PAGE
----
“Lizumeizei,” she said before he could disconnect. He paused, looking to her exasperatedly. She changed from apologetic and assuring to worried in a click. “What’s wrong?” she asked softly, frowning at his image.
He rubbed his face. “I’m just dealing with a lot right now. It’s probably best if you don’t come around for a bit.”
“Is it the Huron clan?” she demanded, clenching her fists. She may not have much time, considering she had to ditch Christein and Ben, make arrangements to become part of the colonization, pack up her bags, and get there all before eight that night, when it was already two in the afternoon. But she could make time to strike some fear into their little hearts. She was already deciding where she’d hide Mother Sari’s baby boy to remind them once and for all that she could hit them where it hurt. No one was allowed to bother her Lizumeizei. No one.
“I can deal with it on my own,” he snapped. “The last thing I need is for you to mess things up any more than you already have.”
She stared at him for a long moment. He didn’t apologize. “Uh. Okay,” she said, reining in her temper.
Lizumeizei was dealing with pressure that she didn’t understand. She knew that. As the Qwuill Master, he was possibly the most powerful Qwuill for hire in all of Roadesia. His information system was astounding and he was wanted for hire as an informant or mercenary mage by all manner of powerful, important people. As the Grand Mage, he dealt with a whole different set of duties, being recognized as the most skilled mage in all of Roadesia. He was under scrutiny as the Qwuill Master, under threats as the head of the Silver Guild, the second most powerful wizarding guild in the world, regularly under threat of a coup as the Grand Mage on the Roadesian Army’s panel, and as her paramour, under a different type of stress. He needed some time to himself to figure everything out, to balance it out, and she had been taking up a lot of his free time, she realized.
Her going away would be good for him as well.
She nodded. “Alright then. That’s all I needed.”
“Good.” When she started to reach to disconnect, Lizumeizei stopped her by saying her name.
“Hmm?” she asked, trying for an air of calm and reserve she wasn’t feeling.
“Stay safe.” She smiled at him, ready to tell him to do the same, but then he added, “I love you.”
He hung up before she could respond. And then, before she could call him back, there was a soft knocking on the door.
“Amadhay, are you alright in there?” came Ben’s soft voice.
“Yeah, I’m coming right out,” she assured him, using her Gift to put the needles back into her hair. It hurt, it hurt much more than it ever had for her before. Even with exhaustion and being around Arne Riff, it had never seared at her skin to use her Gift before. She swallowed it down and patted gently at her hair. It wasn’t perfect, but it would do since she didn’t have time to do any more without either man becoming suspicious. It was then that she realized she hadn’t put her ever-present mirror spell on herself that morning.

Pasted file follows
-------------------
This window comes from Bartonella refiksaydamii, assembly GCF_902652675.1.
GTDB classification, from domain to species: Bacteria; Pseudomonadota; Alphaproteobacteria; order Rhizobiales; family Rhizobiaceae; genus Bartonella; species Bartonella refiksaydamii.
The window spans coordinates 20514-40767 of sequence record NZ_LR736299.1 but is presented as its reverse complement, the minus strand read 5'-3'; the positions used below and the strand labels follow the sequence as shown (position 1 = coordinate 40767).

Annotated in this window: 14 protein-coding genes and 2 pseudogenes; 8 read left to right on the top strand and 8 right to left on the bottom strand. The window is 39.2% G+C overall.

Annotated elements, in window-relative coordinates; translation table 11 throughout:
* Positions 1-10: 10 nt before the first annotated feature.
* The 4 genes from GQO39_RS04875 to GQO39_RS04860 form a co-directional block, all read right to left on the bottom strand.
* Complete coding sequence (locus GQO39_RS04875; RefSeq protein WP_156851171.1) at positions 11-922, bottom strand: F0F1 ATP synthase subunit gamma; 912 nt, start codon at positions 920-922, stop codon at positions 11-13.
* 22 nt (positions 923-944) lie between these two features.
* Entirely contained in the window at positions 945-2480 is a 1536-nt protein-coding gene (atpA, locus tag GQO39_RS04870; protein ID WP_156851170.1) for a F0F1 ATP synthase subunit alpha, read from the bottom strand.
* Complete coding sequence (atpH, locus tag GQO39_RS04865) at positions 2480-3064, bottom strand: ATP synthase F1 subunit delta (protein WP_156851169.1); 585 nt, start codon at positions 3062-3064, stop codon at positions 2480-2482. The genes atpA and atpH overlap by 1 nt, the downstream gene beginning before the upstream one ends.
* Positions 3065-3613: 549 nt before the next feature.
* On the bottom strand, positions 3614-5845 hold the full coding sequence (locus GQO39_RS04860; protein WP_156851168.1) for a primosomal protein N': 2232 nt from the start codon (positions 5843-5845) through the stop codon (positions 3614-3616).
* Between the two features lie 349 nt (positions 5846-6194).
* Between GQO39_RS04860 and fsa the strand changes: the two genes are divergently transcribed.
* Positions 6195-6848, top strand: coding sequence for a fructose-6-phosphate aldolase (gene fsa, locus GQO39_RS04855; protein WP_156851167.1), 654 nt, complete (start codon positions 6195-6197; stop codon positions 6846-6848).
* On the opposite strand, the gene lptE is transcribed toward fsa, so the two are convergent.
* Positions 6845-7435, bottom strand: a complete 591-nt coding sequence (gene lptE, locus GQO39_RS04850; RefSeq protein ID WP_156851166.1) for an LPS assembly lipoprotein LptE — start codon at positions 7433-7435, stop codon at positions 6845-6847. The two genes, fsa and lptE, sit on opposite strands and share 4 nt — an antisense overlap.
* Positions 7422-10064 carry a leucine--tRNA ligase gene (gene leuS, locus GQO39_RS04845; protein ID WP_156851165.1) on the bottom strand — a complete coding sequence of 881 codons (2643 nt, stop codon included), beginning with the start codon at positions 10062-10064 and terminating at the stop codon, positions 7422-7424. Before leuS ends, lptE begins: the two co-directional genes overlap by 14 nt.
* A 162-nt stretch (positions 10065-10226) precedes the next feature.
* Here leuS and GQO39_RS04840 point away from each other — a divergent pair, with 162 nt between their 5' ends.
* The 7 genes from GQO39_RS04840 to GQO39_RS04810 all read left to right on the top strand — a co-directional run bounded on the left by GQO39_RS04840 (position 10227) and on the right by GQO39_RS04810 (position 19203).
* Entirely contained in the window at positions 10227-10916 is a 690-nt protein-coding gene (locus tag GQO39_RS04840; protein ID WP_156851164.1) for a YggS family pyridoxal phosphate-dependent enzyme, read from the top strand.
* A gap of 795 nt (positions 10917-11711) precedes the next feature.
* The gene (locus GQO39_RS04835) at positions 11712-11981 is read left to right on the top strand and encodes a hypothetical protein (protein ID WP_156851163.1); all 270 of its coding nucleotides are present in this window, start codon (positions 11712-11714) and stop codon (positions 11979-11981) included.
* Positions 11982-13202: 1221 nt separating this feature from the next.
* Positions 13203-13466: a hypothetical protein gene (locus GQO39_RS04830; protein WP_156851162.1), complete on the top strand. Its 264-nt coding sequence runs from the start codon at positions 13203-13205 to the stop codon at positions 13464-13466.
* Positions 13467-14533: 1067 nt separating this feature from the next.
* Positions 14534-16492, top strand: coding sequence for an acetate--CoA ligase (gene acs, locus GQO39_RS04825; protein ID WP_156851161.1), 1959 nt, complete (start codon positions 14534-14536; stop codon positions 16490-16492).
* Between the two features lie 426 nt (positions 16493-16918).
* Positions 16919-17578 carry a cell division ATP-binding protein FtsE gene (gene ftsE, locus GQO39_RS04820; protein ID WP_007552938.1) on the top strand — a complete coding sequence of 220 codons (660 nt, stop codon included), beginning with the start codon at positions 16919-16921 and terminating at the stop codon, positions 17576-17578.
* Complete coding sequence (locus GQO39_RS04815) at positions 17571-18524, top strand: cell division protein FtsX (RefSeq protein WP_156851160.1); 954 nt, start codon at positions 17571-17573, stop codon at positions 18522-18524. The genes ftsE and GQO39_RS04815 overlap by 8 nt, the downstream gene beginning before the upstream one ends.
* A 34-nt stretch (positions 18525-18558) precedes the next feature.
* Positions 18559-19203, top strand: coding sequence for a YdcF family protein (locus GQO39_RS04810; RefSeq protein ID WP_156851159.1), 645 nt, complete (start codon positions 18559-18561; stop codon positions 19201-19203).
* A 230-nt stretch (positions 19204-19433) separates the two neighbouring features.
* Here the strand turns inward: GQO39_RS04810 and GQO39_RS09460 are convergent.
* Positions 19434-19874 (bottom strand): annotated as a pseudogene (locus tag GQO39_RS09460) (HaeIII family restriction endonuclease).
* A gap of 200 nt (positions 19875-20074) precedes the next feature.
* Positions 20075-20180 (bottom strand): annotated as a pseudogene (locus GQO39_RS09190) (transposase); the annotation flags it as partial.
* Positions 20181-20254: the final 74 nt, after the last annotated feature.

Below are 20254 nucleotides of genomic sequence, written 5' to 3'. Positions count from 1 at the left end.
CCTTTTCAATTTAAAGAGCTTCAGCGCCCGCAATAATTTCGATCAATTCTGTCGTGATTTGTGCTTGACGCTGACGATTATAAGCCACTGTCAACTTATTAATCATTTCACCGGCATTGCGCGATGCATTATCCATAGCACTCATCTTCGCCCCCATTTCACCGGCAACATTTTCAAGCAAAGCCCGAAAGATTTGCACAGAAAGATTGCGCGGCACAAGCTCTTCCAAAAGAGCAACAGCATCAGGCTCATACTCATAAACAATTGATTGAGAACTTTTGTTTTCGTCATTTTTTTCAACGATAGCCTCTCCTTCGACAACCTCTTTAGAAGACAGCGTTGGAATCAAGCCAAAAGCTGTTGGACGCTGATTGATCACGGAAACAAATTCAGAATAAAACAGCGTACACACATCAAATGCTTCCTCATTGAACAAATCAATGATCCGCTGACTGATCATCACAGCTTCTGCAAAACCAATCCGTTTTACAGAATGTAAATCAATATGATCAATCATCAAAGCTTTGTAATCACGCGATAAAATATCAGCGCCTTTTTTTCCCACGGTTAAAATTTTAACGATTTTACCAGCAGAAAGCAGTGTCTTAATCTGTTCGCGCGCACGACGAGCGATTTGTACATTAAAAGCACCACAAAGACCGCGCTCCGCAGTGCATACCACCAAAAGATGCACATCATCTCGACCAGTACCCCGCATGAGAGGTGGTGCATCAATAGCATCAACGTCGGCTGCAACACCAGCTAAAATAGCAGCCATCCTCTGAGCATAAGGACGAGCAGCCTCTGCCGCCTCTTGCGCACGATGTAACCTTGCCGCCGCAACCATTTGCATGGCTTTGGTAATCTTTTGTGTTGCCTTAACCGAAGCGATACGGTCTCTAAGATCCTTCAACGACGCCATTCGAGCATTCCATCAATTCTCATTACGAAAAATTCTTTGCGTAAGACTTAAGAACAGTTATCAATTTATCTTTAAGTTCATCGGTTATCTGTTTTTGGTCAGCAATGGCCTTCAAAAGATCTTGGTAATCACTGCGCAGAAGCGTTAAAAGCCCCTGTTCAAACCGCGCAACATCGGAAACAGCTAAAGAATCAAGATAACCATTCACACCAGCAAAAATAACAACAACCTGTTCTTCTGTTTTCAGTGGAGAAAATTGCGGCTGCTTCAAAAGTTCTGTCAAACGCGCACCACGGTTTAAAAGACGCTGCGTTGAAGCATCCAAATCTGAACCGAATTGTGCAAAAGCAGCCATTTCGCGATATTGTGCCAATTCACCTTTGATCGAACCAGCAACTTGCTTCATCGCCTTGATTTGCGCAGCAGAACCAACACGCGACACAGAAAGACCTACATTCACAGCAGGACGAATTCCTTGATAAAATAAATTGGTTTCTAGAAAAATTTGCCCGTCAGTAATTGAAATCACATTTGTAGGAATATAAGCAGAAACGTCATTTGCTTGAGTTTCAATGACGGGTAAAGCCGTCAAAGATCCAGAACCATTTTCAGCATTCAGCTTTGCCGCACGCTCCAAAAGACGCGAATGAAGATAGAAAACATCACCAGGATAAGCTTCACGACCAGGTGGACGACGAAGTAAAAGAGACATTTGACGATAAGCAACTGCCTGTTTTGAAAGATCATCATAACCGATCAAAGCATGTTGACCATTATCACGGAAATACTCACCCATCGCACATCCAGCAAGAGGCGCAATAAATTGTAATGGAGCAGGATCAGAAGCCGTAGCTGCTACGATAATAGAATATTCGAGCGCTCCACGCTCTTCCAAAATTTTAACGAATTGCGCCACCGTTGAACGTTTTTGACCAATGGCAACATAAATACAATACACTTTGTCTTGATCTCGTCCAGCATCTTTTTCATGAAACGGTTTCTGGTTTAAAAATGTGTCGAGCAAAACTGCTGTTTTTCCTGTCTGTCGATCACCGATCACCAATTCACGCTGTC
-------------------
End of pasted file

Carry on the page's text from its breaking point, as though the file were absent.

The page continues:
He’s controlling it. She suddenly decided, trying to remember if she’d used her Gift or teleported at all that day. She hadn’t until just now, she was positive of it. That meant she could have been under Atlas’ influence all day. She had known there were too many coincidences. Stalia on the train, Christein needing clothes, meeting up with Ben, the outfit being perfectly Christein’s size. What was he planning? He had to be planning something, something to do with her and the mission. If she hadn’t already been decided, then that realization would have made her completely certain that she was going with them.
The two of them needed protection from Atlas Palnoki.
As it turned out, sneaking in had actually been the easier part of the plan, Amadhay begrudgingly acknowledged, ducking out of sight, and behind a dresser.
Atlas hadn’t been joking when he had said that Borg Queen would be difficult to take in. The sound of a laser warming up was the only warning she got that her hiding place was not secure.
She jumped from behind the dresser, to the other side of the room, tucking her legs under and rolling over the dirty carpet to get behind an overturned table just in time before a ray of destruction slammed into the dresser, turning it into splinters. Listening carefully, she waited for the cyborg to enter the room. Once she entered, Amadhay would have the advantage. It took twelve precise clicks for the cyborg’s laser to reboot and four for it to warm up. In sixteen clicks, Amadhay could take her.
A heavy step told her that it was her move. She used her Gift to speed up her jump over the table and run to the cyborg, and was almost to her when she stumbled back. Borg Queen’s eyes were tracking her as if she were moving at an average speed. Amadhay braced her body to fall back, but before she could, Borg Queen’s arm flashed forward and grabbed her by the front of her shirt, pulling her to her. Amadhay already knew that she was in a bad position, considering she couldn’t get out of the cyborg’s grip as she had before. She had already lost her favorite jacket to the cyborg when the woman had grabbed her the first time. Her gun had been lost already, dropped around the same time Amadhay lost her jacket. Sloppy, but considering how things had been going so far, she wasn’t going to beat herself up too much about it.